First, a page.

Troubleshooter helps veteran get his disability check after his account is hacked

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Francis McDonald called on the Troubleshooter to help with his benefit money after a security breach.

Each month Francis McDonald relies on his disability check from the military.

He said the bills are tight and the minute the check comes in, he pays the bills. So when he got a call from the Veterans Administration letting him know there would be a problem with his latest check, he was worried.

He said the representative on the phone said, "We have reason to believe your benefits were compromised." Francis said he asked, "Does this mean I'm not going to get my check and she's like, 'yes because your check didn't go to your bank.'"

Francis McDonald called on the Troubleshooter to help with his benefit money after a security breach.



Francis said he was told someone hacked into his e-benefits account and rerouted his monthly disability check to another one.

Francis said the representative told him the investigation could take up to six weeks. Francis said his check is for more than $3,000, which he and his wife can't live without.

"I have to live on it. I have no other source of income," he said.

Francis got in touch with ABC11, and we reached out to the Department of Veterans Affairs. Within hours, Francis said he heard from the agency and had his money in his account.

"Now all of a sudden, they can't wait to give me my money. We're very thankful to you because it took a lot of pressure off of me," he said.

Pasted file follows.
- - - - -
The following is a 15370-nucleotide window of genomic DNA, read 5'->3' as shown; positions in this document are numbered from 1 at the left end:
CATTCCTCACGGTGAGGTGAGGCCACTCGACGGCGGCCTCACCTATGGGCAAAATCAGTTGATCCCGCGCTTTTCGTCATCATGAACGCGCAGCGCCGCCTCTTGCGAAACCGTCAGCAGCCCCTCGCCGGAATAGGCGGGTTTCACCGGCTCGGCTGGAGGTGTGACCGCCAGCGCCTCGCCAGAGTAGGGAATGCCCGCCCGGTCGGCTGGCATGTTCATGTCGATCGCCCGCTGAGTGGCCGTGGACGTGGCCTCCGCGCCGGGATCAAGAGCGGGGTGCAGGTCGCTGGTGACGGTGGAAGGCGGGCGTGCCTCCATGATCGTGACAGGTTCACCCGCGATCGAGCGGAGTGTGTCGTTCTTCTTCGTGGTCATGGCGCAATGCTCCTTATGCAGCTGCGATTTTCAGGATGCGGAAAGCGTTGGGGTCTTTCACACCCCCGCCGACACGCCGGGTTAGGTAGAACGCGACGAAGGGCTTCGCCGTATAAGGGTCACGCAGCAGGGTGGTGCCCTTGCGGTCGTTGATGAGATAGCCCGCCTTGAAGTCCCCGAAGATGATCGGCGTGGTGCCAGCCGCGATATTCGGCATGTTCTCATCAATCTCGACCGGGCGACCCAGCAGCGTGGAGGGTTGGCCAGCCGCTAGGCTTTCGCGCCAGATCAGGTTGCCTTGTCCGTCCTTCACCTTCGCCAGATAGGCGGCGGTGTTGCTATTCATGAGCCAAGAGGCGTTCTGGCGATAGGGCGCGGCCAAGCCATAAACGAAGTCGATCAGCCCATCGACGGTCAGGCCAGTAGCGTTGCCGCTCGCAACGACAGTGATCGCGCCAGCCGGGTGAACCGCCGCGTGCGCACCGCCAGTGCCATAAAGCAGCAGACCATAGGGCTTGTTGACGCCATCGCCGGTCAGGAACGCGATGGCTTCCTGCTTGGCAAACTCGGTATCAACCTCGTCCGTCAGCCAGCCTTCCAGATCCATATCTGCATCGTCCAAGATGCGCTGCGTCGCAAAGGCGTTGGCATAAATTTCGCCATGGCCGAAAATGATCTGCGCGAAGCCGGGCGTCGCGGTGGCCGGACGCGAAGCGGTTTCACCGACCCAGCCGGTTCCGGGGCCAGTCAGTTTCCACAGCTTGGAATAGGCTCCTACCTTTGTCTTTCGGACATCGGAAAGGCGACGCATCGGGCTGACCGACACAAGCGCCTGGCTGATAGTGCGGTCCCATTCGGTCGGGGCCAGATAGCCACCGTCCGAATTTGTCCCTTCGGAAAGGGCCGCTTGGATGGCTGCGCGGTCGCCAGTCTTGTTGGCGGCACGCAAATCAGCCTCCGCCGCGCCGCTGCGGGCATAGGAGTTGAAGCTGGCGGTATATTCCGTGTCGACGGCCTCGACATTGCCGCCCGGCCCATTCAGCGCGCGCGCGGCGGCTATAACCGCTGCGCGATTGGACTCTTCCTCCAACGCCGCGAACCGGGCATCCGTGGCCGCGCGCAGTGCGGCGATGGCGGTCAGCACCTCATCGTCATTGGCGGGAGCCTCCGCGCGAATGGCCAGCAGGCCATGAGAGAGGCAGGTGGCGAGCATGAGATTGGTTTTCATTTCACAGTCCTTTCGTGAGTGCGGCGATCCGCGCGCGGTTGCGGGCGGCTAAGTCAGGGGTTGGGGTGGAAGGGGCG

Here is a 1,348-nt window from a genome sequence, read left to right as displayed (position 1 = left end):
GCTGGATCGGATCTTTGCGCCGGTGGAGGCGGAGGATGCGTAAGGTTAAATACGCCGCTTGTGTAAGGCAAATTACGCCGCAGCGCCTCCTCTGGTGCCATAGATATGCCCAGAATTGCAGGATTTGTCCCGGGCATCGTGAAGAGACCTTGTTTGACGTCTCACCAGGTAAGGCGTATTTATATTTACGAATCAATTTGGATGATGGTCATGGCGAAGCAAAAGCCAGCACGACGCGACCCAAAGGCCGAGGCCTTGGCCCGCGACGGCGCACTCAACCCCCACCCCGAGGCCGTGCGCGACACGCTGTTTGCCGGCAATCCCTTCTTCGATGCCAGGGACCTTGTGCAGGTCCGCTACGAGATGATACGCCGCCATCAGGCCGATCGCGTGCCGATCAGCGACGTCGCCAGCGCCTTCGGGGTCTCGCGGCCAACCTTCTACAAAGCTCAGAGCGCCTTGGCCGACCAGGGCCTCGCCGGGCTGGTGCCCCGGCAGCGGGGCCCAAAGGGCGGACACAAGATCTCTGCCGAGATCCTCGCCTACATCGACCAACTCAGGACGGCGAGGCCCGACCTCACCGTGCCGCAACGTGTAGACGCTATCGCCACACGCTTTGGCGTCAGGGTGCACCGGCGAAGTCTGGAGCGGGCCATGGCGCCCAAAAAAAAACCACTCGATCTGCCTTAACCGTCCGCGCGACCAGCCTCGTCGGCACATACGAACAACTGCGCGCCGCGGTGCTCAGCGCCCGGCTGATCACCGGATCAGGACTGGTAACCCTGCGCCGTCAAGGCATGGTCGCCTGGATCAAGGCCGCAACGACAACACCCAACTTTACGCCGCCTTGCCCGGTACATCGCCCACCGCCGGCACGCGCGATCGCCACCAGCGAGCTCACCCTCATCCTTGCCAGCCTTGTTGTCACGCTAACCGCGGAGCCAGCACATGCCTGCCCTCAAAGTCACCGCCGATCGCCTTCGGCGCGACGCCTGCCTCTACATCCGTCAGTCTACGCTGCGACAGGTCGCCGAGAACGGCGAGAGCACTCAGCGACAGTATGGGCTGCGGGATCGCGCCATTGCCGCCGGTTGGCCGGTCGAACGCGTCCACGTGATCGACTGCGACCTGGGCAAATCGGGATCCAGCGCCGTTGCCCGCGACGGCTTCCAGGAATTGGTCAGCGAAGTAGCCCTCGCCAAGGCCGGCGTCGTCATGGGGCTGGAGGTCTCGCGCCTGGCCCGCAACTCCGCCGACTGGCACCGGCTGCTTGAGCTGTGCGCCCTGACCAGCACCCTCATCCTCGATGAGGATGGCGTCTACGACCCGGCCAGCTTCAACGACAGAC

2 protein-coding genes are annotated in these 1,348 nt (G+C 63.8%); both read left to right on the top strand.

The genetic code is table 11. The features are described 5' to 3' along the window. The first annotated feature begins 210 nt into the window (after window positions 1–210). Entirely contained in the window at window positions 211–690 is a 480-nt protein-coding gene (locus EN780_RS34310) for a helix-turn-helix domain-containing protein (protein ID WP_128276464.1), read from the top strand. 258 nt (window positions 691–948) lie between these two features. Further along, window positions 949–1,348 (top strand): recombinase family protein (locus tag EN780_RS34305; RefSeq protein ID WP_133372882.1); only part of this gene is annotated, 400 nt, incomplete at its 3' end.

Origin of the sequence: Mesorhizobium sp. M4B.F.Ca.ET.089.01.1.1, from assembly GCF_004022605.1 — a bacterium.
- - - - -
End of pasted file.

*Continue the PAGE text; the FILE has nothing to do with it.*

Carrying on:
A representative from the Department of Veterans Affairs said they put protections in place on Francis' account to prevent further fraud. They also claim to have forwarded the case specifics to the Office of the Inspector General (OIG) for criminal prosecution.

"Veterans are the targets of many of the same types of fraud as the rest of society, including mail, telephone and online fraud," the representative said. "VA takes fraud allegations and the security of veterans' information seriously. When a fraud case is reported or suspected, VA investigates the incident and determines what actions are needed to protect the veterans' benefits, report those responsible for the alleged fraud and make the veteran whole quickly."

If you're a veteran, the Department of Veterans Affairs adds, "Safeguarding personally identifiable information (PII) is a veteran's best defense against being the victim of e-Benefits and other fraud. Veterans should never disclose their PII to an unknown third party and should regularly change their e-Benefits and other account passwords.

"Veterans who suspect they have been the victim of fraud should call VA at (800) 827-1000 as quickly as possible."
Related Topics:
financehackingsecurity breachveteransHoke County Newspersonal financetroubleshooterRaefordHoke County
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